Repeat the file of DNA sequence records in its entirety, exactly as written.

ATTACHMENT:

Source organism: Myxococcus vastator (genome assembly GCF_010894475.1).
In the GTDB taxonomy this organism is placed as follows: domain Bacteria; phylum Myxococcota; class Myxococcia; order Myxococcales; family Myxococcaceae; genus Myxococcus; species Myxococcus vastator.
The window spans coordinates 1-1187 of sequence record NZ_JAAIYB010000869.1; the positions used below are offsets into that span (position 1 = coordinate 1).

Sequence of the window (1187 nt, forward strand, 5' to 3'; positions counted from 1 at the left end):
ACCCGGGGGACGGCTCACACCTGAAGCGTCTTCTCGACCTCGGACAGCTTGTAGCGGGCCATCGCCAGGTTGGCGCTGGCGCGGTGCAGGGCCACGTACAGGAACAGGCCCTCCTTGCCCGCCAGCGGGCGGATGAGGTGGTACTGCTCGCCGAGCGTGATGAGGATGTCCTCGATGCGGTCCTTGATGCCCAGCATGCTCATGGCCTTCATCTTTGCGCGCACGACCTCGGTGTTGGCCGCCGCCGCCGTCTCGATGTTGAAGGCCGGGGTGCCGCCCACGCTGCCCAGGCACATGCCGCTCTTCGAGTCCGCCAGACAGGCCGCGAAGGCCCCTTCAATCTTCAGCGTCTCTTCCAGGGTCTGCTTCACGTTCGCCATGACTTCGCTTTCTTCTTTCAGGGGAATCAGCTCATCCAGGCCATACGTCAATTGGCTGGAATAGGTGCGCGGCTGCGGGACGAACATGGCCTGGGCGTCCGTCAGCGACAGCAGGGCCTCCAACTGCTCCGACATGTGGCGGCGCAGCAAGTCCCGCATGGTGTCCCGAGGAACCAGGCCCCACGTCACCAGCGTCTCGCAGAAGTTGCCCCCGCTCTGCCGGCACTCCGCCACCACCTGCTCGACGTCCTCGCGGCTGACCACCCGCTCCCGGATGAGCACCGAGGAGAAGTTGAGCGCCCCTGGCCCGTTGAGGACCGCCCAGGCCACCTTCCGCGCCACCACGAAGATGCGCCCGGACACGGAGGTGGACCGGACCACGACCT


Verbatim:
Source organism: Myxococcus vastator (genome assembly GCF_010894475.1).
In the GTDB taxonomy this organism is placed as follows: domain Bacteria; phylum Myxococcota; class Myxococcia; order Myxococcales; family Myxococcaceae; genus Myxococcus; species Myxococcus vastator.
The window spans coordinates 1-1187 of sequence record NZ_JAAIYB010000869.1; the positions used below are offsets into that span (position 1 = coordinate 1).

Sequence of the window (1187 nt, forward strand, 5' to 3'; positions counted from 1 at the left end):
ACCCGGGGGACGGCTCACACCTGAAGCGTCTTCTCGACCTCGGACAGCTTGTAGCGGGCCATCGCCAGGTTGGCGCTGGCGCGGTGCAGGGCCACGTACAGGAACAGGCCCTCCTTGCCCGCCAGCGGGCGGATGAGGTGGTACTGCTCGCCGAGCGTGATGAGGATGTCCTCGATGCGGTCCTTGATGCCCAGCATGCTCATGGCCTTCATCTTTGCGCGCACGACCTCGGTGTTGGCCGCCGCCGCCGTCTCGATGTTGAAGGCCGGGGTGCCGCCCACGCTGCCCAGGCACATGCCGCTCTTCGAGTCCGCCAGACAGGCCGCGAAGGCCCCTTCAATCTTCAGCGTCTCTTCCAGGGTCTGCTTCACGTTCGCCATGACTTCGCTTTCTTCTTTCAGGGGAATCAGCTCATCCAGGCCATACGTCAATTGGCTGGAATAGGTGCGCGGCTGCGGGACGAACATGGCCTGGGCGTCCGTCAGCGACAGCAGGGCCTCCAACTGCTCCGACATGTGGCGGCGCAGCAAGTCCCGCATGGTGTCCCGAGGAACCAGGCCCCACGTCACCAGCGTCTCGCAGAAGTTGCCCCCGCTCTGCCGGCACTCCGCCACCACCTGCTCGACGTCCTCGCGGCTGACCACCCGCTCCCGGATGAGCACCGAGGAGAAGTTGAGCGCCCCTGGCCCGTTGAGGACCGCCCAGGCCACCTTCCGCGCCACCACGAAGATGCGCCCGGACACGGAGGTGGACCGGACCACGACCT